One in four people, between the ages of 18 and 24, have a diagnosable mental illness.

I am one in four. My best friends are one in four. Almost every single one of my friends lives with a mental illness every single day. We are busy college kids, balancing full course-loads, jobs, Greek life, family, social events, sleep, self-care — the list goes on and on.

Amidst all this chaos in our external lives, we are dealing with mind games of our own creation. We are battling our mental illnesses all the time, and sometimes there is no break.

Some of the harsh stigmas surrounding mental health have been lessened in the past few years, though many more stigmas remain, and with this came the idea of a "mental health day."

A mental health day is just like a sick day — it is a day where you stay home from work or school to take care of yourself. Just like missing work because of a nasty cold, people take a sick day to take care of themselves mentally and get back on track.

The truth is, taking a mental health day is critical for many people. Struggling with a mental illness is incredibly draining, mentally and physically. Not only are you facing yourself, but the rest of the world cannot see your illness, so they often call b.s. and discredit mental health.

Enter college students.

The stress of working part-time to pay bills while taking 18 credits of 300 and 400 level classes adds up. You miss your family, and you are trying to find who you are. Everyone wants to know your plans post-graduation, when you are graduating, and what you are doing with the rest of your life.

We don't have the answers. Sure, some do, but most of us? We are scared to death. We don't know anything. Twelve years of school did not prepare us to make decisions in college — nobody taught us how to pay our taxes, how to pick a career, how to buy a house.

Throw mental health issues into the mix, and you've got a 21st-century college student, constantly in crisis and struggling to make it out alive.

This is my reality. This is the reality of thousands of young adults across American and the world.

The suicide rate in 18-24-year-olds has tripled since the 1950s.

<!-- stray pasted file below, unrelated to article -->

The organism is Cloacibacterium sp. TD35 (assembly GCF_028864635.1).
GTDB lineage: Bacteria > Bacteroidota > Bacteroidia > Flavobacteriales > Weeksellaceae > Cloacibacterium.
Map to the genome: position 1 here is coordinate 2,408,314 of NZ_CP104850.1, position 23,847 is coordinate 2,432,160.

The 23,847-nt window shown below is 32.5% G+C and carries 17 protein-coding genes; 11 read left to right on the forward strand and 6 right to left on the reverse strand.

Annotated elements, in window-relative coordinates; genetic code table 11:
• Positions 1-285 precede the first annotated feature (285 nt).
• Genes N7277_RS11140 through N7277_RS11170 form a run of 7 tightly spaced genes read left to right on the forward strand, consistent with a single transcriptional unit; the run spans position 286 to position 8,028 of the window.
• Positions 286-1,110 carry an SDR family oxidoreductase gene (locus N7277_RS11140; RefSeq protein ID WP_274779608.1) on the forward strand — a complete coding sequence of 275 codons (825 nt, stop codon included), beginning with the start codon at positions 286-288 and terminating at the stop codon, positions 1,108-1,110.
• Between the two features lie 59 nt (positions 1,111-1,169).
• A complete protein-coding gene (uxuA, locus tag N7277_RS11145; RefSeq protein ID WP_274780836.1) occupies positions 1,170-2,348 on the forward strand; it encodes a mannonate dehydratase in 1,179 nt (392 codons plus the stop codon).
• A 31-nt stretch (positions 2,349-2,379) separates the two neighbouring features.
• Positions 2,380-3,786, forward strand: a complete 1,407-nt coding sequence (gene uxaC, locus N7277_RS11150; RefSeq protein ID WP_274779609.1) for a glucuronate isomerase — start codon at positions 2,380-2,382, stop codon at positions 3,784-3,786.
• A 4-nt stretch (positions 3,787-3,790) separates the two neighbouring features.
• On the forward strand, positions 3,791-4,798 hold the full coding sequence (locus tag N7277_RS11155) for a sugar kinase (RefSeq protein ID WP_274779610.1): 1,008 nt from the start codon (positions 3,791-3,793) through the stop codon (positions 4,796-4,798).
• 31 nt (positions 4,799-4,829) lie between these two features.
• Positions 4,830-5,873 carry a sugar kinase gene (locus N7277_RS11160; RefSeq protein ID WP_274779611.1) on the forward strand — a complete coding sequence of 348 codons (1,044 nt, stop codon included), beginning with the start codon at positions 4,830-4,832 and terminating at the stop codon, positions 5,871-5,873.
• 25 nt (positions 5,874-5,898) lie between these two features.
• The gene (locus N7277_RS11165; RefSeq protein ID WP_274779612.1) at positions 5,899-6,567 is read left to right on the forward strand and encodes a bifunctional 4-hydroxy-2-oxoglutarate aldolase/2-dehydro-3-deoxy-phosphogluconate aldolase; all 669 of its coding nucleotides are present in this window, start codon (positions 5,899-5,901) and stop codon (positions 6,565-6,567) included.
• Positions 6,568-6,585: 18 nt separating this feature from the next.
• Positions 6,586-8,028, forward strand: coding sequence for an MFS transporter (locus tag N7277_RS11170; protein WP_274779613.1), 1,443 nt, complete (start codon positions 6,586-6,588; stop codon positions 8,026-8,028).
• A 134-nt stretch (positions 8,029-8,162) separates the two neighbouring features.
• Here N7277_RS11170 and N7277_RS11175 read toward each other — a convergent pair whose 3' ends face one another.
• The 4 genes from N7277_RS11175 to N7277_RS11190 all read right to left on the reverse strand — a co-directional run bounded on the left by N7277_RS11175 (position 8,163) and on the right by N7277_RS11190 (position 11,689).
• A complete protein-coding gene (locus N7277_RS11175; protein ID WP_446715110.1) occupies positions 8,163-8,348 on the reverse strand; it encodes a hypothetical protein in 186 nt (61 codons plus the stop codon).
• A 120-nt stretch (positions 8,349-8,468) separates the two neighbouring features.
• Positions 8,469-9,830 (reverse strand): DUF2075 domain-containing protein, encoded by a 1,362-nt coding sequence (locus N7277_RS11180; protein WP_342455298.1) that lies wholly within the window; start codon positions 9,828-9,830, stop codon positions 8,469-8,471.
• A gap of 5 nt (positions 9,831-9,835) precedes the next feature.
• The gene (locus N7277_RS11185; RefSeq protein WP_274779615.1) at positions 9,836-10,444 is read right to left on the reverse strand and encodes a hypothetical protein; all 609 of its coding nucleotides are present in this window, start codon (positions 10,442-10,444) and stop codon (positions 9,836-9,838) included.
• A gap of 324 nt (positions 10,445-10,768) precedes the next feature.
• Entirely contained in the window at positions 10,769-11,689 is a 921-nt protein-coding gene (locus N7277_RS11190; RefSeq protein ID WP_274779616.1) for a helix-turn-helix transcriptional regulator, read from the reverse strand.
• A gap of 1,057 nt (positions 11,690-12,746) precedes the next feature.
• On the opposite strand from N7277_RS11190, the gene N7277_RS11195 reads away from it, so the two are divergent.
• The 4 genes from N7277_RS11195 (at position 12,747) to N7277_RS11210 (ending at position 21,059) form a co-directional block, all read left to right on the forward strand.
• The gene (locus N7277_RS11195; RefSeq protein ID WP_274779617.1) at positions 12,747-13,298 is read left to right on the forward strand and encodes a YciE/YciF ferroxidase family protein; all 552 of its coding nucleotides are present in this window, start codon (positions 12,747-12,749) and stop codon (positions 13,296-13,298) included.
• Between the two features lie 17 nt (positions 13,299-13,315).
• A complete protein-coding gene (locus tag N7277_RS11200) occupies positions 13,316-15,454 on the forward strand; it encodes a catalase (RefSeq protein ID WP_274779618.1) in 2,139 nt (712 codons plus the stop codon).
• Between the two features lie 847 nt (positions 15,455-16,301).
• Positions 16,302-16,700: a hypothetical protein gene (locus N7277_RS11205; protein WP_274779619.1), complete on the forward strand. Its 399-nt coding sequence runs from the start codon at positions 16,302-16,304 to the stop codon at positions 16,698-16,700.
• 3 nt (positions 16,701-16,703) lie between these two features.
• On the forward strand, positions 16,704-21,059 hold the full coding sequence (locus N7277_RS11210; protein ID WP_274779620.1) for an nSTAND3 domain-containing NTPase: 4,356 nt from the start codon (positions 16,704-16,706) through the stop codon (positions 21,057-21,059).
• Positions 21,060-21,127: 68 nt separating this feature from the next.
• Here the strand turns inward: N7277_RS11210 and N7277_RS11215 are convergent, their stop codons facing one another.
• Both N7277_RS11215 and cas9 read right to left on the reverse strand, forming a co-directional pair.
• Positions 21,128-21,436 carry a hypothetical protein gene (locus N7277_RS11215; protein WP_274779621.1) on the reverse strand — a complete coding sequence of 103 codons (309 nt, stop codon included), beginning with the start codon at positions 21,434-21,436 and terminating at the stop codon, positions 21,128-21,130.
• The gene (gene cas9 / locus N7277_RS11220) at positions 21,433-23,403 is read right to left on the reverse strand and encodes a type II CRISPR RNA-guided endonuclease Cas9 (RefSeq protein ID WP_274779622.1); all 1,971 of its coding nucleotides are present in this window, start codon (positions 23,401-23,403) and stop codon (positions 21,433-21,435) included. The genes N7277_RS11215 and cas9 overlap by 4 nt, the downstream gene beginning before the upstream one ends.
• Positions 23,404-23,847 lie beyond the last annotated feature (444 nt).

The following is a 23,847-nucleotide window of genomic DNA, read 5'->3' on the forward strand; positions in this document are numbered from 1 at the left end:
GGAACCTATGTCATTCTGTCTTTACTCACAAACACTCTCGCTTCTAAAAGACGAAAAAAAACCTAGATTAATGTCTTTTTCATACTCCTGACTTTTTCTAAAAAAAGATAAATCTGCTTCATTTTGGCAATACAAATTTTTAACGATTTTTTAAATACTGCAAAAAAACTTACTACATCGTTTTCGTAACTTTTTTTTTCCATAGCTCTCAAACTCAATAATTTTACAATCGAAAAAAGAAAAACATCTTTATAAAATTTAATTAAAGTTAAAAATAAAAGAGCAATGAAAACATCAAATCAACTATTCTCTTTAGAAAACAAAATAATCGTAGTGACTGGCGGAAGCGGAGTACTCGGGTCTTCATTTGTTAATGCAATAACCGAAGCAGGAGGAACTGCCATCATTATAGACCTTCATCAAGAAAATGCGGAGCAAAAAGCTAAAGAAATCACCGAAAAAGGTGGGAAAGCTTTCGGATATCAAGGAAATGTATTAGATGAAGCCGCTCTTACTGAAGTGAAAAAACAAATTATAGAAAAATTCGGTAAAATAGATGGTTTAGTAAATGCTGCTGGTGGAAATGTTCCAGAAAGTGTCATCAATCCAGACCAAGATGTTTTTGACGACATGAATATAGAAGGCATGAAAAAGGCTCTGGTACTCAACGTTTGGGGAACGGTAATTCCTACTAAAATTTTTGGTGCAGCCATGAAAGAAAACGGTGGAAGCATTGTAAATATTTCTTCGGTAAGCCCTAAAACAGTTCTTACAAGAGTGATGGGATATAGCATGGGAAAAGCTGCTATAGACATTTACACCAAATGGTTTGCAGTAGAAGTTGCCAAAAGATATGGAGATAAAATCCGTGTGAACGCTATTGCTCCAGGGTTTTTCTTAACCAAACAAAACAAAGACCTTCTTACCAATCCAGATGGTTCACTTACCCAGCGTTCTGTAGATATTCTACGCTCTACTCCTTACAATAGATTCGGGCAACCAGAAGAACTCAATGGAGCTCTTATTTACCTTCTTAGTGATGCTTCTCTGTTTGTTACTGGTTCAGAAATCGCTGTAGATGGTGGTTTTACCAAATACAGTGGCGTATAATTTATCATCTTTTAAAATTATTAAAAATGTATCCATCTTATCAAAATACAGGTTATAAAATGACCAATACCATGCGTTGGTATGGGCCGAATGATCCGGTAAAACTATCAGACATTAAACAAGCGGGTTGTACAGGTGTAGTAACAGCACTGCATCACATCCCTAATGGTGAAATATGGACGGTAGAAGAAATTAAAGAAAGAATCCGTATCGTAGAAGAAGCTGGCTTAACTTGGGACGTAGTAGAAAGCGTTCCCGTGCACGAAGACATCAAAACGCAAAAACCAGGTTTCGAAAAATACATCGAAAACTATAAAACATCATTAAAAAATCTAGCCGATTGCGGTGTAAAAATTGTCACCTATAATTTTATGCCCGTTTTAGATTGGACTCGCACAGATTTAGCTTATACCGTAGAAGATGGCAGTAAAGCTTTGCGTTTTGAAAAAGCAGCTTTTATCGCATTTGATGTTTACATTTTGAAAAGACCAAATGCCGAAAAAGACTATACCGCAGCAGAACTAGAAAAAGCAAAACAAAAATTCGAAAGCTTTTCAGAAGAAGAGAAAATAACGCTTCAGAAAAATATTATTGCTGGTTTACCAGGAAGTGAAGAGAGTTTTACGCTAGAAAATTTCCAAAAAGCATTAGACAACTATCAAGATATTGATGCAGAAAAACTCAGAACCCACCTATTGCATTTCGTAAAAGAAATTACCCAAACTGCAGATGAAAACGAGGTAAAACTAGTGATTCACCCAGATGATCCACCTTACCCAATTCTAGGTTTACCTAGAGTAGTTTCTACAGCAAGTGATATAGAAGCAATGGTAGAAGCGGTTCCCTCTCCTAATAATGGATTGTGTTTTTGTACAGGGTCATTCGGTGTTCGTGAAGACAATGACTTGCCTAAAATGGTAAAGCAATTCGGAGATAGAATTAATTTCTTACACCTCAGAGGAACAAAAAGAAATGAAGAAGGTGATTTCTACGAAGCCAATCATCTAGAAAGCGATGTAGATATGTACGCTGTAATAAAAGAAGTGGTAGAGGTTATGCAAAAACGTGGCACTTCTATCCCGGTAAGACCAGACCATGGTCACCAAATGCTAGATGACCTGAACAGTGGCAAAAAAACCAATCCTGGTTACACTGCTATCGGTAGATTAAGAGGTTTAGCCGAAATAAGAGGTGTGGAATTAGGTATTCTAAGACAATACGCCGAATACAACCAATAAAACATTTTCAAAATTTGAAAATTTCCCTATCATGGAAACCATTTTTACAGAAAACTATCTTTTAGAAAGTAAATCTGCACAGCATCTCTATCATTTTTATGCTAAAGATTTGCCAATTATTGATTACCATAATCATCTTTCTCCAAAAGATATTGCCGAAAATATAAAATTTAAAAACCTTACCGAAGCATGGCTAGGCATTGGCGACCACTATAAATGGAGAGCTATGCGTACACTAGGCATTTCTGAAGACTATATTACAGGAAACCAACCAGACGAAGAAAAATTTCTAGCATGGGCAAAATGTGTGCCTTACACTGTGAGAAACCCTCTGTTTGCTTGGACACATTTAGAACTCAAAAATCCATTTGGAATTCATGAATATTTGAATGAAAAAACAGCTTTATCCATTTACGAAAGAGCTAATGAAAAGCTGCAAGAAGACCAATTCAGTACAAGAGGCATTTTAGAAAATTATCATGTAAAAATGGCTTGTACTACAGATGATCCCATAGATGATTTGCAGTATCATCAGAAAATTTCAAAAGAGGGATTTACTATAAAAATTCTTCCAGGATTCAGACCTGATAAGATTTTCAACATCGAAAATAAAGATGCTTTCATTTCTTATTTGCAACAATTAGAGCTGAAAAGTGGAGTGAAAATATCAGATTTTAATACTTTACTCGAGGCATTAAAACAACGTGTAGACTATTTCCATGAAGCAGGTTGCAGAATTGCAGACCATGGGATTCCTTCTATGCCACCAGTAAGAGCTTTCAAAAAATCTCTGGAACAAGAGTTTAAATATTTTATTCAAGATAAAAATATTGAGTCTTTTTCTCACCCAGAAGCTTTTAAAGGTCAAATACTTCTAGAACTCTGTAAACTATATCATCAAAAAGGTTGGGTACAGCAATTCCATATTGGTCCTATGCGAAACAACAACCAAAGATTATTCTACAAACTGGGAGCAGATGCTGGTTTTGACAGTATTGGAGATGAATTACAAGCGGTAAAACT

In the next hour, 12 teens and young adults will commit suicide.

2,000 people complete a suicide attempt every single day across the globe.

We have a problem here. We have a mental health crisis, and we are not addressing it.

Not only are we in crisis, but we are making things worse by encouraging stigmas and not allowing mental health to be the illness it is.

This metaphor's been used more times than I care to count, but I'll say it once more: You wouldn't tell someone with cancer to just "get over it." So why do we tell people with mental illnesses too?

Mental illnesses are just as serious and life-threatening as physical illnesses. Mental health needs to be taken seriously.

Professors, employers, parents, friends — everyone needs to step back and start recognizing mental illness as a valid excuse for missing responsibilities.

I am penalized if I miss class or work. Sure, we are given so many "sick days," but what if I really get sick? What then?

So I push forward. I refuse to take a break, even though I might really need it. All because saying I need a break for my mental health is not enough.

This has to stop.

Stop making kids prove their mental illnesses are real. Stop telling college students their lives are nothing compared to the real world: news flash, some of us do more than you. Stop refusing to accept that mental health is a valid reason to take a break.

Don't make us be yet another statistic. We make up too many as is.


If you are in crisis, please call 1-800-273-8255.

You are enough.

You are enough.

You are enough.

Visit the Suicide Prevention Lifeline for more resources and information.